Apart from that, this is a series of speculations about what might happen–at best a slender rationale for, say “potential privatization through inattention.”

  7. Eric Hellman says:

    Walt: Looking at the language used in this discussion, I’d have to say that your characterization of Karen’s “privatization” claim as “nonsense” is inaccurate. It may sound odd to describe publishers who sell copyrighted translations of “Romeo and Juliet” as “privatizing Shakespeare”, but it’s not nonsense.

    Perhaps the most interesting thing about the use of the word “privatization” is that strictly speaking, the works covered by the settlement agreement are all “private” under US copyright law. In fact, opponents of the settlement agreement on the rightsholder side are criticizing it as an unfair “compulsory license” which infringes on the property rights of authors.

    I think it’s fair to say that there is “general agreement” that the settlement agreement gives Google an “initial monopoly” on works that remain orphans. There is divergence on how to describe Google’s position with respect to other classes of works.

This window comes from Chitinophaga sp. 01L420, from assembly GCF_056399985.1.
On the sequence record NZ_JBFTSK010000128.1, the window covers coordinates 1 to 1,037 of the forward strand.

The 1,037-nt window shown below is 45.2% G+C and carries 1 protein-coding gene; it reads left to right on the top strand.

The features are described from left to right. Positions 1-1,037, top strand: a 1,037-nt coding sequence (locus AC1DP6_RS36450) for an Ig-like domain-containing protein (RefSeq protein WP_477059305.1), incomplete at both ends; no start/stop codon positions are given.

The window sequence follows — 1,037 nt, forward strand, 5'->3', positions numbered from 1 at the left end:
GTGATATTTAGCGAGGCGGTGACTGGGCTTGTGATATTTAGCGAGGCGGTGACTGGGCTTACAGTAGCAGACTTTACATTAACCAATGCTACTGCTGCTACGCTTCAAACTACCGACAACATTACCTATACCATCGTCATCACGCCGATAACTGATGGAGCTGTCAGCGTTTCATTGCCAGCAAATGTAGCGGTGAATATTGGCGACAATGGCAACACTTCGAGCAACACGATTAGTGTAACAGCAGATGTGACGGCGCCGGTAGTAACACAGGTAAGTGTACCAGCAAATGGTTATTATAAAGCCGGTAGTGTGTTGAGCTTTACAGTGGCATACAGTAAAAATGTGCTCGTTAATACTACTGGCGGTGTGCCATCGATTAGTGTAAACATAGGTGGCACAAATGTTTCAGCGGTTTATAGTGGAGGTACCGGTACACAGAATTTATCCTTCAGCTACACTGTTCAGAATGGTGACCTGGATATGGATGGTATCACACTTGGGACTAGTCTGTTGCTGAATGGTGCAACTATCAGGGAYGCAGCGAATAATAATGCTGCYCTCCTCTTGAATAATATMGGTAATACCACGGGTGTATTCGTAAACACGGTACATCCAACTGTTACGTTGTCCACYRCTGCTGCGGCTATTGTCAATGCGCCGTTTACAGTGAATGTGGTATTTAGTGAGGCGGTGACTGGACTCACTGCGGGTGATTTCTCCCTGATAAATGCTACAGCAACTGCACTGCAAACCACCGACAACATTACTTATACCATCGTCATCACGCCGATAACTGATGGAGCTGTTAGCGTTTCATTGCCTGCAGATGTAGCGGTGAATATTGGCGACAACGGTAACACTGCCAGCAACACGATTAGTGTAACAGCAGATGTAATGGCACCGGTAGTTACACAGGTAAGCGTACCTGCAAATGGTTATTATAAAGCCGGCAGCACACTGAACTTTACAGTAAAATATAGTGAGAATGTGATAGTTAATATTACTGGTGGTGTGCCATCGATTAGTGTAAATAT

Jim Carlile: The settlement agreement has nothing to do with public domain works. It covers only works that are in copyright.

  8. walt says:

    Eric: If someone translates a public domain work, the translation is, I believe, legitimately copyrightable–and does not in any way lessen access to the original work. So I wouldn’t buy calling that “privatization” either. It doesn’t fit any of the definitions of the word that I’ve found.

    As to “general agreement” on a monopoly situation–if there’s actually a consensus among all lawyers and commentators, then isn’t the proposed settlement doomed on antitrust grounds? (There was surely never “general agreement” as to the strength of Google’s fair-use argument; I’m really surprised if there’s legitimately consensus on the monopoly claim. Are Google’s own lawyers really that far out of touch with the entire legal community?)

  9. Siva Vaidhyanathan says:

    I believe Eric has raised a very important point that reflects on a very different notion of “privatization,” and that is of policy. There was this problem or challenge: It’s safe to say that creating a text-searchable digital index of millions or billions of books, and making them available via the Web would benefit the republic and the planet. Let’s just assume that.

    Given that assumption, what prevented us from doing that? Three things: the concentration and expense of the delivery technology (the Web); the expense of scanning, indexing, maintaining, and supporting the collection (what Google is doing but libraries should have been doing); and changing copyright law to facilitate this scanning under the right conditions.